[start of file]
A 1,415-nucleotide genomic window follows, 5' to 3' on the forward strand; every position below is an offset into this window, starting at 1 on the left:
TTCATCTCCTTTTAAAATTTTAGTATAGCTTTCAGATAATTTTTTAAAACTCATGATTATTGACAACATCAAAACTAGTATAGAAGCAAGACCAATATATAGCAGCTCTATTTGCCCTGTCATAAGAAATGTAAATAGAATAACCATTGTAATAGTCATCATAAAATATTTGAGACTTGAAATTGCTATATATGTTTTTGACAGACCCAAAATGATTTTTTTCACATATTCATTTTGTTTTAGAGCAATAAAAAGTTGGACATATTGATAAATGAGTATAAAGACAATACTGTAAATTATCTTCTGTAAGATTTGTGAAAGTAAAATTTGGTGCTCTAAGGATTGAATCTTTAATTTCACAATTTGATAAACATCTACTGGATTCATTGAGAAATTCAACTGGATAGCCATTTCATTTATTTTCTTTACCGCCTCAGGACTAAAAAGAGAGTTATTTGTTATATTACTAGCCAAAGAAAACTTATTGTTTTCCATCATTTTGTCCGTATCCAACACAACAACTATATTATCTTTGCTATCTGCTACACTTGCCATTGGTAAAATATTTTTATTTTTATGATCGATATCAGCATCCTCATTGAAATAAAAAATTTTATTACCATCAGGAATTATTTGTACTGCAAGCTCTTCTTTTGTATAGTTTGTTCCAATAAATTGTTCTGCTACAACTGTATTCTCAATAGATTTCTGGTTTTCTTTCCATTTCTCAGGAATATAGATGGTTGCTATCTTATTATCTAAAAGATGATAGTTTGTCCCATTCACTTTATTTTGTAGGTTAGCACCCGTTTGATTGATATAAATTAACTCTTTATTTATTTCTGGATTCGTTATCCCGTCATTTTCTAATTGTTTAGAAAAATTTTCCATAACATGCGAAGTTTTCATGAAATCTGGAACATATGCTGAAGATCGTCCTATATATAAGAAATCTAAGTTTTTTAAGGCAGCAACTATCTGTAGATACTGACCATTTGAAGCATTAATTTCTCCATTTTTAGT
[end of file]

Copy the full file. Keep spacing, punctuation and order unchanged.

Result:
A 1,415-nucleotide genomic window follows, 5' to 3' on the forward strand; every position below is an offset into this window, starting at 1 on the left:
TTCATCTCCTTTTAAAATTTTAGTATAGCTTTCAGATAATTTTTTAAAACTCATGATTATTGACAACATCAAAACTAGTATAGAAGCAAGACCAATATATAGCAGCTCTATTTGCCCTGTCATAAGAAATGTAAATAGAATAACCATTGTAATAGTCATCATAAAATATTTGAGACTTGAAATTGCTATATATGTTTTTGACAGACCCAAAATGATTTTTTTCACATATTCATTTTGTTTTAGAGCAATAAAAAGTTGGACATATTGATAAATGAGTATAAAGACAATACTGTAAATTATCTTCTGTAAGATTTGTGAAAGTAAAATTTGGTGCTCTAAGGATTGAATCTTTAATTTCACAATTTGATAAACATCTACTGGATTCATTGAGAAATTCAACTGGATAGCCATTTCATTTATTTTCTTTACCGCCTCAGGACTAAAAAGAGAGTTATTTGTTATATTACTAGCCAAAGAAAACTTATTGTTTTCCATCATTTTGTCCGTATCCAACACAACAACTATATTATCTTTGCTATCTGCTACACTTGCCATTGGTAAAATATTTTTATTTTTATGATCGATATCAGCATCCTCATTGAAATAAAAAATTTTATTACCATCAGGAATTATTTGTACTGCAAGCTCTTCTTTTGTATAGTTTGTTCCAATAAATTGTTCTGCTACAACTGTATTCTCAATAGATTTCTGGTTTTCTTTCCATTTCTCAGGAATATAGATGGTTGCTATCTTATTATCTAAAAGATGATAGTTTGTCCCATTCACTTTATTTTGTAGGTTAGCACCCGTTTGATTGATATAAATTAACTCTTTATTTATTTCTGGATTCGTTATCCCGTCATTTTCTAATTGTTTAGAAAAATTTTCCATAACATGCGAAGTTTTCATGAAATCTGGAACATATGCTGAAGATCGTCCTATATATAAGAAATCTAAGTTTTTTAAGGCAGCAACTATCTGTAGATACTGACCATTTGAAGCATTAATTTCTCCATTTTTAGT